To solve the perennial problem of housing in the Service, a policy shift from institutional free housing for junior officers to provision of house allowance to all ranks. This will enable us to integrate police officers with the general public through community policing. It is our belief that this will greatly impact on the behaviour of our officers and contribute to greater integrity in the Service.
On matters touching on the individual officers, we made significant tangible progress and managed to achieve a common ranking structure, reviewed and overhauled the recruit basic training curriculum to one that is people centric and up-to date with modern Kenya, created common policies for deployments, promotions, transfers and discipline, created common policy on salaries and remunerations, in-service training and promotion courses and on-going police examinations and a common policy on police welfare, housing, counselling and psychosocial support, chaplaincy and a policy to address the conflict of interest on trade and business by officers.
As my tenure draws to an end and l hand over to my very able successor, it is important to note that the reforms process is on-going and will be a long-term process. The critical initiatives necessary to ensure its success borders on three aspects; More awareness and support from various decision-makers; re-learning and a willingness for change among the men and women in service. Most importantly, enhanced collaboration with citizens through community partnerships is crucial.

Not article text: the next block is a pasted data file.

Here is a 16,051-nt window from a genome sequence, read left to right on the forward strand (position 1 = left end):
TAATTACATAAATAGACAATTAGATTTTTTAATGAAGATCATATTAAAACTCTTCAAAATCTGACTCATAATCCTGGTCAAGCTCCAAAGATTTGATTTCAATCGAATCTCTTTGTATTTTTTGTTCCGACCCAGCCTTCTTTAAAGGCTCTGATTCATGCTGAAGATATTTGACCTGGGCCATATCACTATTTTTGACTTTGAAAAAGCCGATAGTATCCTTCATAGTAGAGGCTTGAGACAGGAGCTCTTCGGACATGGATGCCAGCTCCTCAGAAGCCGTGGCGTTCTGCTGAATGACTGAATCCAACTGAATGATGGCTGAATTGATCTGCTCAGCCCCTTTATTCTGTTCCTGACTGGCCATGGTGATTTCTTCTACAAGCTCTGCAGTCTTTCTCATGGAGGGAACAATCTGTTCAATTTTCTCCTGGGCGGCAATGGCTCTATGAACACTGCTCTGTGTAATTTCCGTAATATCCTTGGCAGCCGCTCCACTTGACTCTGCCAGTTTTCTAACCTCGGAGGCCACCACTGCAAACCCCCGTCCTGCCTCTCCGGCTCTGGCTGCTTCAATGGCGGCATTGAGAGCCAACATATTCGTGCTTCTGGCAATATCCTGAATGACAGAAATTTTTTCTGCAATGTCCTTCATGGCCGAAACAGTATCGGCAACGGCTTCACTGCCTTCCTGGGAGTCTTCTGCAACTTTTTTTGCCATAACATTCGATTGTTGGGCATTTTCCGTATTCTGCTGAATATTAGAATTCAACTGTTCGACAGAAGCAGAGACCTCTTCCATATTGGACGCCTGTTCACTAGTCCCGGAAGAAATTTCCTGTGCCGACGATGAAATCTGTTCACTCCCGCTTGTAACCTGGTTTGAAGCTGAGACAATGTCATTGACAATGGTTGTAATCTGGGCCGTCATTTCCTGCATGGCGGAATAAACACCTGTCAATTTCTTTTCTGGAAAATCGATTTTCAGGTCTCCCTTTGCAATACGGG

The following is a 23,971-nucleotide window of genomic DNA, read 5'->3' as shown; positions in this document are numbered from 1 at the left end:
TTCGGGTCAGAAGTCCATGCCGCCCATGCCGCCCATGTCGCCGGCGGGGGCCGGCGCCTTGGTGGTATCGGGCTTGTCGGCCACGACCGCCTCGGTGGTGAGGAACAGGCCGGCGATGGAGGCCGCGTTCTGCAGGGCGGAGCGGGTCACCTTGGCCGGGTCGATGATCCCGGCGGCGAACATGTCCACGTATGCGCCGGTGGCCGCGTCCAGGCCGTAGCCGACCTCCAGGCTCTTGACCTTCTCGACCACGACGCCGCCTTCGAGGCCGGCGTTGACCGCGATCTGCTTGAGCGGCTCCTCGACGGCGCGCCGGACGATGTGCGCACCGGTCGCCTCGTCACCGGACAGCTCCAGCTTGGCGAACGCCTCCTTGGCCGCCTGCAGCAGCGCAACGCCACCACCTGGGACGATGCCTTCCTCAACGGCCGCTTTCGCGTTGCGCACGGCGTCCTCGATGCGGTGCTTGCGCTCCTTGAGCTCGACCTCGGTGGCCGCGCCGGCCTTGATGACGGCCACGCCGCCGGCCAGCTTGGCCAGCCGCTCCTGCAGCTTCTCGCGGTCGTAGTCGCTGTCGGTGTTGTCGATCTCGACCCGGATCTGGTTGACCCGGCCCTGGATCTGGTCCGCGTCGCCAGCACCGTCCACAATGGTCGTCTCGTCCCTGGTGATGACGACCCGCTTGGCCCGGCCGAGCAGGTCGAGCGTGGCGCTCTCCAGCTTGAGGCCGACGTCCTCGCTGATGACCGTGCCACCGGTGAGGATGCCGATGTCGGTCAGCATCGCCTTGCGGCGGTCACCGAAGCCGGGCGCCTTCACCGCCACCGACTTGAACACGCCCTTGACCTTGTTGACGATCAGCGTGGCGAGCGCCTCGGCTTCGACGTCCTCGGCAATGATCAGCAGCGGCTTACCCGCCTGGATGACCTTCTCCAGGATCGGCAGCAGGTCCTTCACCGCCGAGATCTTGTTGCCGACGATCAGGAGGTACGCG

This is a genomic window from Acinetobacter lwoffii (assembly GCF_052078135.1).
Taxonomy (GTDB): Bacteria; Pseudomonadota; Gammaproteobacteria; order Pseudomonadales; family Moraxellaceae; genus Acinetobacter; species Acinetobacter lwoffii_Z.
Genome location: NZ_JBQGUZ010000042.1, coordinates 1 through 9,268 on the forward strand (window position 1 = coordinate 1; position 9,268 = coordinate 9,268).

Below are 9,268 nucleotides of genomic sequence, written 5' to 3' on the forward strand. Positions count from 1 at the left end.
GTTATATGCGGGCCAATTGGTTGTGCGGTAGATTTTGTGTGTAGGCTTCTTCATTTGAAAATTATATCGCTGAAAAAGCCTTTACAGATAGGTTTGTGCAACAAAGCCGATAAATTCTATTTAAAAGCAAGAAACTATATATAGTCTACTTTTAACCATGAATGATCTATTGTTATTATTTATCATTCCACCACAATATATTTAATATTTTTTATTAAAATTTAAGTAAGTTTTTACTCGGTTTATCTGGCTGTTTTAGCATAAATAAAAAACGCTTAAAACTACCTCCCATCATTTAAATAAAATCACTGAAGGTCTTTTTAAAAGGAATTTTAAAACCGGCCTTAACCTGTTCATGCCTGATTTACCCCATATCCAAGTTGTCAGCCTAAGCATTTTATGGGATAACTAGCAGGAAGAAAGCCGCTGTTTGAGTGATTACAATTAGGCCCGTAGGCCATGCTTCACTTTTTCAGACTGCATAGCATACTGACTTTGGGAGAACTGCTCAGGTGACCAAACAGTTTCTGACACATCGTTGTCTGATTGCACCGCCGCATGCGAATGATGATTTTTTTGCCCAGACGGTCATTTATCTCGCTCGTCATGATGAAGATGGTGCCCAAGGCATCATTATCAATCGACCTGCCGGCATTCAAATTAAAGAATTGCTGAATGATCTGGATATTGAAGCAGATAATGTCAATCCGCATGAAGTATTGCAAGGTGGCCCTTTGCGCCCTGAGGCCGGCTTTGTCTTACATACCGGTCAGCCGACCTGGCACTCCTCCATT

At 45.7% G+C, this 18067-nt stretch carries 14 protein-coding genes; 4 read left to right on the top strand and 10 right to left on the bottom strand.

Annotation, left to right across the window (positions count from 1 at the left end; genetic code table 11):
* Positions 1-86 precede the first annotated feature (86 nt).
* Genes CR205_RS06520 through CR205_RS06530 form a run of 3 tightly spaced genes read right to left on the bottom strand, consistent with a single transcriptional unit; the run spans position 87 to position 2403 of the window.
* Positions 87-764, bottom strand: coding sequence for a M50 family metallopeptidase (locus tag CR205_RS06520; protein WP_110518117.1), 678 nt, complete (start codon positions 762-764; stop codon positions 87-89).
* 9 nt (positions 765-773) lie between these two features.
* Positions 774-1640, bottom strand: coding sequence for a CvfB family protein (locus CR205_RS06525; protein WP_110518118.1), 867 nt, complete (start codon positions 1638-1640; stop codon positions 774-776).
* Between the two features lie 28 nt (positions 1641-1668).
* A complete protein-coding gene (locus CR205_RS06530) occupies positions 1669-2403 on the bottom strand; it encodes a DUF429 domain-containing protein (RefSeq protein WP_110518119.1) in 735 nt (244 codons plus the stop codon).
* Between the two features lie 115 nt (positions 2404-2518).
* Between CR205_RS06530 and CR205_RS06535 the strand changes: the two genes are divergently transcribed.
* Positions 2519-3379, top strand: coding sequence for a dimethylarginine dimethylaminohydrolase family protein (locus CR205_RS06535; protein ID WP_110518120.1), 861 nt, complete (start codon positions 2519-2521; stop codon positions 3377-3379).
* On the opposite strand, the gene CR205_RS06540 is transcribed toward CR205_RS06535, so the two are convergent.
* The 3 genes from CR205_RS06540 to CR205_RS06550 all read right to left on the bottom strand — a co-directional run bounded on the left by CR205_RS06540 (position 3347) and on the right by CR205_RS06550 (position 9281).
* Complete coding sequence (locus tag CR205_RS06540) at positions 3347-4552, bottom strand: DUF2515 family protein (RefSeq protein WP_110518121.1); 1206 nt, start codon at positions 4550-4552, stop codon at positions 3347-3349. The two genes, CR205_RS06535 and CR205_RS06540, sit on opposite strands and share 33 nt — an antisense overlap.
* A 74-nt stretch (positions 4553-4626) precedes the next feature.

I conclude with a special word of appreciation to his Excellency President Uhuru Kenyatta, for the confidence and trust he showed in nominating me and the support he has accorded over the past four years. To the Kenyan people and all the other partners and stakeholders who have supported me over the past, l want to say Asante Sana.
I hand over to my successor today; a man l have had the privilege to work with and whom lam confident will serve with great dignity and honor and continue the process of transforming the National Police Service into the service the Kenyan people need and deserve.
It’s time to say Kwaheri. Goodbye. Thank you. God bless the National Police Service and the great people of Kenya.